It turns out Picasso accomplished more with a can of house paint than most. To create some of his masterpieces, Picasso used a high quality enamel house paint because it was glossy and fast drying and didn't show brush marks like artists' paints of the time. Picasso had a tempestuous love life, but when it came to house paint, he was brand loyal.
He liked painting with Ripolin, a ready mixed enamel house paint and the first commercially available in Europe, says Francesca Casadio, senior conservator scientist at the Art Institute of Chicago. She says that art historians have long known about photos showing Ripolin cans and Picasso letters that mentioned Ripolin, but until now it couldn't be proven that he used it in his paintings. The Art Institute worked with Argonne National Laboratory, part of the Department of Energy, to solve the mystery. Volker Rose, a physicist at Argonne, used an X-ray instrument—the hard X-ray nanoprobe—to get a nano-particle view of the chemical elements in paint.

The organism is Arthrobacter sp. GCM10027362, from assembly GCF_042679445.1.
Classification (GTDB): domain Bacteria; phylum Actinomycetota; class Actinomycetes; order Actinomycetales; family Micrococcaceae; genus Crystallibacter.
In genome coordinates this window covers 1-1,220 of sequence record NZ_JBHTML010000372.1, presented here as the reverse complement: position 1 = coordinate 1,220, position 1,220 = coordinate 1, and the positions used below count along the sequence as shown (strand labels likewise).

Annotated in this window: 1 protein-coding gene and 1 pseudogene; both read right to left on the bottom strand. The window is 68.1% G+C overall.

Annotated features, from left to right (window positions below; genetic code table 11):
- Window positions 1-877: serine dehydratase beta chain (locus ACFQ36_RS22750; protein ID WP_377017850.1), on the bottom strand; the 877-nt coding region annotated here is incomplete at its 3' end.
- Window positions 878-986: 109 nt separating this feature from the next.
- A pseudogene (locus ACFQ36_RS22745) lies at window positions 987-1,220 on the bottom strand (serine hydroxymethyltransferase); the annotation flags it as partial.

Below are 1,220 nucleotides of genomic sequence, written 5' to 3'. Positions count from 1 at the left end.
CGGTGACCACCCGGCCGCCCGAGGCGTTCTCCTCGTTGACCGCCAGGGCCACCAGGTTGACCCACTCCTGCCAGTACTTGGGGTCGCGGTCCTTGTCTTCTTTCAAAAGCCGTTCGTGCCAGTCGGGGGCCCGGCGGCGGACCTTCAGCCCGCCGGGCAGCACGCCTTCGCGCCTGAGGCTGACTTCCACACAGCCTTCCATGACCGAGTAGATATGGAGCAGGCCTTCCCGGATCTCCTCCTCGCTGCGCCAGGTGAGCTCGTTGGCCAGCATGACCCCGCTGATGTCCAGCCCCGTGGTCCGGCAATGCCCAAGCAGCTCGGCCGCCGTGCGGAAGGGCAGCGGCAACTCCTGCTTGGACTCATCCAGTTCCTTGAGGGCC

Rose found that the chemical makeup of the paint Picasso used in The Red Armchair painted in 1931 matched that of decades-old Ripolin samples that researchers had purchased on eBay. The findings were published in January's Applied Physics A: Material Science & Processing. Over the years, Picasso went on to use several other house paint brands and artists' paints, but continued to paint with Ripolin, says Casadio. She added that American-born painter James Abbott Whistler was also among the first artists to use house paint and other artists, such as Ellsworth Kelly, followed Picasso.
Consumer Reports' paint experts recently put down their rollers to tell us which interior paints were best overall. A newcomer, Clark+Kensington from Ace Hardware, had the highest score of the 65 tested. Good enough for Picasso? We'll never know, but the Clark+Kensington satin enamel, $32, was excellent at hiding, leaving a smooth finish that resisted stains and scrubbing. See our interior paint Ratings for complete details.